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Science Corse Work (Minus Results)

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GCSE Physics Coursework - Resistance of a Wire Coursework

Resistance of a Wire


To investigate how the resistance of a wire is affected by the length of the wire.


What is resistance?

Electricity is conducted through a conductor, in this case wire, by means of free electrons. The number of free electrons depends on the material and more free electrons means a better conductor, i.e. it has less resistance. For example, gold has more free electrons than iron and, as a result, it is a better conductor. The free electrons are given energy and as a result move and collide with neighbouring free electrons. This happens across the length of the wire and thus electricity is conducted. Resistance is the result of energy loss as heat. It involves collisions between the free electrons and the fixed particles of the metal, other free electrons and impurities. These collisions convert some of the energy that the free electrons are carrying into heat.

How is it measured?

The resistance of a length of wire is calculated by measuring the current present in the circuit (in series) and the voltage across the wire (in parallel). These measurements are then applied to this formula:

V = I Ò' R where V = Voltage, I = Current and R = Resistance

This can be rearranged to:

R = V


Ohm's Law

It is also relevant to know of Ohm's Law, which states that the current through a metallic conductor (e.g. wire) at a constant temperature is proportional to the potential difference (voltage). Therefore V Ñ' I is constant. This means that the resistance of a metallic conductor is constant providing that the temperature also remains constant. Furthermore, the resistance of a metal increases as its temperature increases. This is because at higher temperatures, the particles of the conductor are moving around more quickly, thus increasing the likelihood of collisions with the free electrons.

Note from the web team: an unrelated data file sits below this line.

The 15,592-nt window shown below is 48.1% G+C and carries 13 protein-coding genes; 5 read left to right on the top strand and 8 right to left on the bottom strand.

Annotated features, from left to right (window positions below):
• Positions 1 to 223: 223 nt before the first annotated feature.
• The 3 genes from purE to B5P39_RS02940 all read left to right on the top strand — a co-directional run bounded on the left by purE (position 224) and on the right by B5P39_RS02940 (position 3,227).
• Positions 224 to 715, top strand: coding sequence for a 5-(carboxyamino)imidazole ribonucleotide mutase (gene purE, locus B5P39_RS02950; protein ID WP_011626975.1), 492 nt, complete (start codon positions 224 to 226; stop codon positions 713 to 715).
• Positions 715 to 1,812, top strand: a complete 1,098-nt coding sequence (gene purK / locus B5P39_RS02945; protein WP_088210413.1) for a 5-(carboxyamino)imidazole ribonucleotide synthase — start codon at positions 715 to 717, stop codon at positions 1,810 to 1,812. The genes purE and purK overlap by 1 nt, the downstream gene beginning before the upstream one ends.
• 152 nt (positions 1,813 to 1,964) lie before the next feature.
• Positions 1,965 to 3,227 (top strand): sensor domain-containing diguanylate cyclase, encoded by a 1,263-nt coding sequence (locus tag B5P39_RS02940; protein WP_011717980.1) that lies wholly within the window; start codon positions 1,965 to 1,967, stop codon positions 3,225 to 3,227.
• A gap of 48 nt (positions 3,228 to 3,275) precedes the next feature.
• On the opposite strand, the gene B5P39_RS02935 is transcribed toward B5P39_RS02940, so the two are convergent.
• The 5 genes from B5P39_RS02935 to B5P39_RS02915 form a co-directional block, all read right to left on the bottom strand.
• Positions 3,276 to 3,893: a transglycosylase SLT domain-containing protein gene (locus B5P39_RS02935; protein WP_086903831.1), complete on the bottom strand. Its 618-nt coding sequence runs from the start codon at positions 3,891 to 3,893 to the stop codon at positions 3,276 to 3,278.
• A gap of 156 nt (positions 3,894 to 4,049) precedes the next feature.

* Length of wire. *

* Material of wire.

* Width of wire.

* Starting temperature of wire.



and thus the resistance of the wire. †

* Voltage across wire.

* Current in circuit.

* Temperature of wire.

The variable marked with a * will be varied, the other input variables will be kept constant. The output variable marked with a † will be measured.


* The longer the wire, the higher the resistance. This is because the longer the wire, the more times the free electrons will collide with other free electrons, the particles making up the metal, and any impurities in the metal. Therefore, more energy is going to be lost in these collisions (as heat).

* Furthermore, doubling the length of the wire will result in double the resistance. This is because by doubling the length of the wire one is also doubling the collisions that will occur, thus doubling the amount of energy lost in these collisions.


The following circuit was constructed to perform the investigation:


The two dots ( ) represent the crocodile clips that were placed at the ends of the required length of wire.

1. One metre length of 0.4mm diameter "constantan" (a metal alloy) wire is fixed to a metre rule.

2. The first crocodile clip is clipped to the wire at the 0cm position on the metre rule.

3. The second crocodile clip is clipped to the relevant position depending on the required length of wire.

4. The power supply is turned on. The voltage and current are then read off the ammeter and voltmeter, and recorded.

5. The power supply is then turned off and the second crocodile clip is moved to the next position.

The above steps are completed for each length and then the entire investigation is repeated for accuracy.


In order to perform a safe experiment, a low voltage of 3V was chosen so that overheating was minimilised. Furthermore, lengths lower than 10cm were not tried, which also helped to avoid overheating.



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